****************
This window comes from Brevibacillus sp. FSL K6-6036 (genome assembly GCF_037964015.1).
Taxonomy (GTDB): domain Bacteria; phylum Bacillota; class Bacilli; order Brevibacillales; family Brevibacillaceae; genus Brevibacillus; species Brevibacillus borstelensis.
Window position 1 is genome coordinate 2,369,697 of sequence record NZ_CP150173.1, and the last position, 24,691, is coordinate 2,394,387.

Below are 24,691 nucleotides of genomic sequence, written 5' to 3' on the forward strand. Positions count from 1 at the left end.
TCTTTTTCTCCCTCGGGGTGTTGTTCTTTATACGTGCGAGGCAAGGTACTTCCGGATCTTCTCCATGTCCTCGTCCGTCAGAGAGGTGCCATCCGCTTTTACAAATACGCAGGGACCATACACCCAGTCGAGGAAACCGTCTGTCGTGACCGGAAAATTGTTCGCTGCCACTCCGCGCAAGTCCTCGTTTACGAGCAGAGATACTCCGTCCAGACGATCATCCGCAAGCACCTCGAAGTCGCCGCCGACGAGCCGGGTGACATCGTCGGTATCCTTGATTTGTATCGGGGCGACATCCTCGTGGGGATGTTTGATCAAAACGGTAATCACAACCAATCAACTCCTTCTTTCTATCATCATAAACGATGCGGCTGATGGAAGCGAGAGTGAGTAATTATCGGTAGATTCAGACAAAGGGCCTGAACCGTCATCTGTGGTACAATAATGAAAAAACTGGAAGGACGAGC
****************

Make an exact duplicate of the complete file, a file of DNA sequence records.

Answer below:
This window comes from Brevibacillus sp. FSL K6-6036 (genome assembly GCF_037964015.1).
Taxonomy (GTDB): domain Bacteria; phylum Bacillota; class Bacilli; order Brevibacillales; family Brevibacillaceae; genus Brevibacillus; species Brevibacillus borstelensis.
Window position 1 is genome coordinate 2,369,697 of sequence record NZ_CP150173.1, and the last position, 24,691, is coordinate 2,394,387.

Below are 24,691 nucleotides of genomic sequence, written 5' to 3' on the forward strand. Positions count from 1 at the left end.
TCTTTTTCTCCCTCGGGGTGTTGTTCTTTATACGTGCGAGGCAAGGTACTTCCGGATCTTCTCCATGTCCTCGTCCGTCAGAGAGGTGCCATCCGCTTTTACAAATACGCAGGGACCATACACCCAGTCGAGGAAACCGTCTGTCGTGACCGGAAAATTGTTCGCTGCCACTCCGCGCAAGTCCTCGTTTACGAGCAGAGATACTCCGTCCAGACGATCATCCGCAAGCACCTCGAAGTCGCCGCCGACGAGCCGGGTGACATCGTCGGTATCCTTGATTTGTATCGGGGCGACATCCTCGTGGGGATGTTTGATCAAAACGGTAATCACAACCAATCAACTCCTTCTTTCTATCATCATAAACGATGCGGCTGATGGAAGCGAGAGTGAGTAATTATCGGTAGATTCAGACAAAGGGCCTGAACCGTCATCTGTGGTACAATAATGAAAAAACTGGAAGGACGAGC